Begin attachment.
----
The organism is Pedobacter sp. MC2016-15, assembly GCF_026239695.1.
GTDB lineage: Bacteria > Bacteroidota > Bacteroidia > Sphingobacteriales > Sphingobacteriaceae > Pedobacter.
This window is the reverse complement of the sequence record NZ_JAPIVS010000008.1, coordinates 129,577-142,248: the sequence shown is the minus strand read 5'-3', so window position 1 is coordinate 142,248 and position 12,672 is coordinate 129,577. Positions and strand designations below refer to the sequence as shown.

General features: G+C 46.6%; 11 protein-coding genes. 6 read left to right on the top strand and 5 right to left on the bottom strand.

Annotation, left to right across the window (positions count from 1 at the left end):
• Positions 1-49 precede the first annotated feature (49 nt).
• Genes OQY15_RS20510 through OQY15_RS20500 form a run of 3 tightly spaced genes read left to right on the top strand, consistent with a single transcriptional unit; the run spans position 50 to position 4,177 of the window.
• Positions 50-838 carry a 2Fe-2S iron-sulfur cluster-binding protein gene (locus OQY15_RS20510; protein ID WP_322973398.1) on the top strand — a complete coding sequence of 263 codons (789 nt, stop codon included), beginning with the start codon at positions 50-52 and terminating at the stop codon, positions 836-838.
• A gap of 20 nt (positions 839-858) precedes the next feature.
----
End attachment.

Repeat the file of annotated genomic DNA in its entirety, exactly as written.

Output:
The organism is Pedobacter sp. MC2016-15, assembly GCF_026239695.1.
GTDB lineage: Bacteria > Bacteroidota > Bacteroidia > Sphingobacteriales > Sphingobacteriaceae > Pedobacter.
This window is the reverse complement of the sequence record NZ_JAPIVS010000008.1, coordinates 129,577-142,248: the sequence shown is the minus strand read 5'-3', so window position 1 is coordinate 142,248 and position 12,672 is coordinate 129,577. Positions and strand designations below refer to the sequence as shown.

General features: G+C 46.6%; 11 protein-coding genes. 6 read left to right on the top strand and 5 right to left on the bottom strand.

Annotation, left to right across the window (positions count from 1 at the left end):
• Positions 1-49 precede the first annotated feature (49 nt).
• Genes OQY15_RS20510 through OQY15_RS20500 form a run of 3 tightly spaced genes read left to right on the top strand, consistent with a single transcriptional unit; the run spans position 50 to position 4,177 of the window.
• Positions 50-838 carry a 2Fe-2S iron-sulfur cluster-binding protein gene (locus OQY15_RS20510; protein ID WP_322973398.1) on the top strand — a complete coding sequence of 263 codons (789 nt, stop codon included), beginning with the start codon at positions 50-52 and terminating at the stop codon, positions 836-838.
• A gap of 20 nt (positions 839-858) precedes the next feature.